For Freshmen. By Freshmen.
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Jul 15 2016
by Kathryn Jorgensen

14 Things You Need to Do to Survive Your Music Auditions

By Kathryn Jorgensen - Jul 15 2016

Let's face it--auditions are scary. They determine the course of your college career, and that in turn determines the course of your actual career, or at least it seems that way right now. Even better, a lot of the time, you don't even know what to expect. Following these 14 tips will help you be prepared for whatever comes your way.

1. Pick good repertoire.

Sure, your Paganini Caprice or Rachmaninoff Etude will show off your technique and pizzazz, but do you also have a piece that will show off your musicality and sensitivity?  Don't just follow the requirements, work within them to give the best and most diverse performance you can. This goes for recording arts and composition majors too--don't submit only one type of piece, vary your instrumentation, tone, technique, et cetera.

2. Focus on the important parts.

As you're practicing, remember that the professor or professors overseeing your audition will almost certainly not hear all of every piece--most likely they will only hear the beginnings, or might even skip whole pieces. Make sure your beginnings make an impact, so you lead with your best foot. That being said, do practice the whole piece thoroughly, or you might be in an uncomfortable position when they don't stop you when you thought they would. If you're a composition or recording arts major, make a list of things you know you want to convey to whoever is interviewing you right away, but just like for performance majors, you still need to know the rest of your works inside and out. It's a matter of prioritization when everything is important.

3. Don't let memorization stress you out.

Though it probably doesn't seem like such an issue practicing alone, you will find that when you walk into that room, everything may be thrown into doubt, most of all your memorization. Take some time away from your instrument, and see if you can play the whole thing in your head--not just audio, actions and all, down to the tiniest detail and work on it until you can do it. If you can do that, you will know that your memory is solid, and won't need to worry about it.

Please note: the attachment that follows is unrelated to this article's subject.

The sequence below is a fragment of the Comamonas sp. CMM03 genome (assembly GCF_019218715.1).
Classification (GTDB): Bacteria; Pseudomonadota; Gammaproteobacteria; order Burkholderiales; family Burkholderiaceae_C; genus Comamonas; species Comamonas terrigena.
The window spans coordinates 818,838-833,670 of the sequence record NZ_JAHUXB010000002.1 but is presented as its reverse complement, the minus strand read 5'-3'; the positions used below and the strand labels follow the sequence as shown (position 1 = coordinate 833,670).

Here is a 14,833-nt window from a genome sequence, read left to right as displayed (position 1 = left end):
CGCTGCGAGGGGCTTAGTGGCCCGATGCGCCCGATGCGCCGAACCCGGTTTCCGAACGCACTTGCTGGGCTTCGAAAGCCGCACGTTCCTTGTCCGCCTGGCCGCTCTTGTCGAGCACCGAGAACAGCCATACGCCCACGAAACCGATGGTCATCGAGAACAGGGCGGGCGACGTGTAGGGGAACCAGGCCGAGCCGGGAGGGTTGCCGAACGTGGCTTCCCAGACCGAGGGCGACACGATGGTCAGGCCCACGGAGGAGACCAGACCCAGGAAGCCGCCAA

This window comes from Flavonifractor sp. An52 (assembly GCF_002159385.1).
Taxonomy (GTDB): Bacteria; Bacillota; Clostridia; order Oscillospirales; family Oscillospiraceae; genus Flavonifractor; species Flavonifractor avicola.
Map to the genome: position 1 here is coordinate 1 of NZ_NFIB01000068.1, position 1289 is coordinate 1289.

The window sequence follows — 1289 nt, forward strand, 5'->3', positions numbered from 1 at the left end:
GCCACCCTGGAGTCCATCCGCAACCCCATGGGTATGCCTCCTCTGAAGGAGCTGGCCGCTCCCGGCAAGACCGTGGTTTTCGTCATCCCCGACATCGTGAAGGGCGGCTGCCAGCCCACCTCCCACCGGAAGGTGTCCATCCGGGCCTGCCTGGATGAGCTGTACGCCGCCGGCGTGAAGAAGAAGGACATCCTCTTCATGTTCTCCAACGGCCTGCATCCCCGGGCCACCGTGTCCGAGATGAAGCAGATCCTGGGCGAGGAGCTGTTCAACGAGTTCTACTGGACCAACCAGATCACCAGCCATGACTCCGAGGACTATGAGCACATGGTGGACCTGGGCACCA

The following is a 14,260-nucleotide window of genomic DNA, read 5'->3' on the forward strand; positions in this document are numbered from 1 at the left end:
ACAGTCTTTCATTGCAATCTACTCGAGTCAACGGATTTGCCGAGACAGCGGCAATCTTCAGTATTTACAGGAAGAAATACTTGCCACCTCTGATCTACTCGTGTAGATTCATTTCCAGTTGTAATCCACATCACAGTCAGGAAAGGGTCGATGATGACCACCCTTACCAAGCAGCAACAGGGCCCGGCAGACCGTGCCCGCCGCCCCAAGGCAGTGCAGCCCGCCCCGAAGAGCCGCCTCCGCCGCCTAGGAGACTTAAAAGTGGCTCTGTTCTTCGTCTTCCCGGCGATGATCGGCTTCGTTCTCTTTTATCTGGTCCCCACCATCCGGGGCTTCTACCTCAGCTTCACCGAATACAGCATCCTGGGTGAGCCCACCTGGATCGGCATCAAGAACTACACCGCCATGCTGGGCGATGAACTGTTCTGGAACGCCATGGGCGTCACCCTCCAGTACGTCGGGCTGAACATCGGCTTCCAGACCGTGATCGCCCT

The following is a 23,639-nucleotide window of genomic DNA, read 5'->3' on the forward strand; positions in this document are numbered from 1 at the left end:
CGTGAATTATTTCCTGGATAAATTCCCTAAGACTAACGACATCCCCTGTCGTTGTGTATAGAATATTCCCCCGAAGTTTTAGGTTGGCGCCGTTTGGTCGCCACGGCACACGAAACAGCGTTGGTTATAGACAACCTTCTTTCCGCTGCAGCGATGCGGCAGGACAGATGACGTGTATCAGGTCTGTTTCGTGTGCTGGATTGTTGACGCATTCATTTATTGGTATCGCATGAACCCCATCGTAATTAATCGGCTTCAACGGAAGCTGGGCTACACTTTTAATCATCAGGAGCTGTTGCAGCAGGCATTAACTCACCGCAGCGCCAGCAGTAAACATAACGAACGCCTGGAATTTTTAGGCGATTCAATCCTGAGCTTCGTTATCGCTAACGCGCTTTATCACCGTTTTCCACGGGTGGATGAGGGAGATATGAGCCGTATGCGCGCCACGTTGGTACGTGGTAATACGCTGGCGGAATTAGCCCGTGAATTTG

4. Go back to the basics.

Scales seem simple enough, but sometimes when they're a surprise they can cause you to trip up. Practicing things like sight reading, arpeggios, and other specific techniques you may be asked to demonstrate will keep you sharp and prepared. If you're composition or recording arts, review your jargon, even the easy stuff; it's easy to make silly mistakes when your mind is going one hundred miles a minute. 

5. Be ready for anything, especially non-music related things.

When you're so focused on the music part of your music audition, sometimes the life part of the audition can slip your mind--this is especially important when you're traveling to an audition. Are you bringing things to care for your fancy clothes? Are you bringing tissues and cough drops in case you get sick? Will you be able to walk all over campus in the shoes you're wearing? Did you pack the right colored socks? The little things can suddenly become very big the morning of, so plan ahead.

6. Eat well.

When you're waiting for your audition to start, sometimes it can be hard to get your twisted stomach to eat anything. But try - it will keep your energy high and your wits about you. Pick something tasty, to keep you happy and positive. (Sorry vocalists, you'll probably have to be a little more careful here).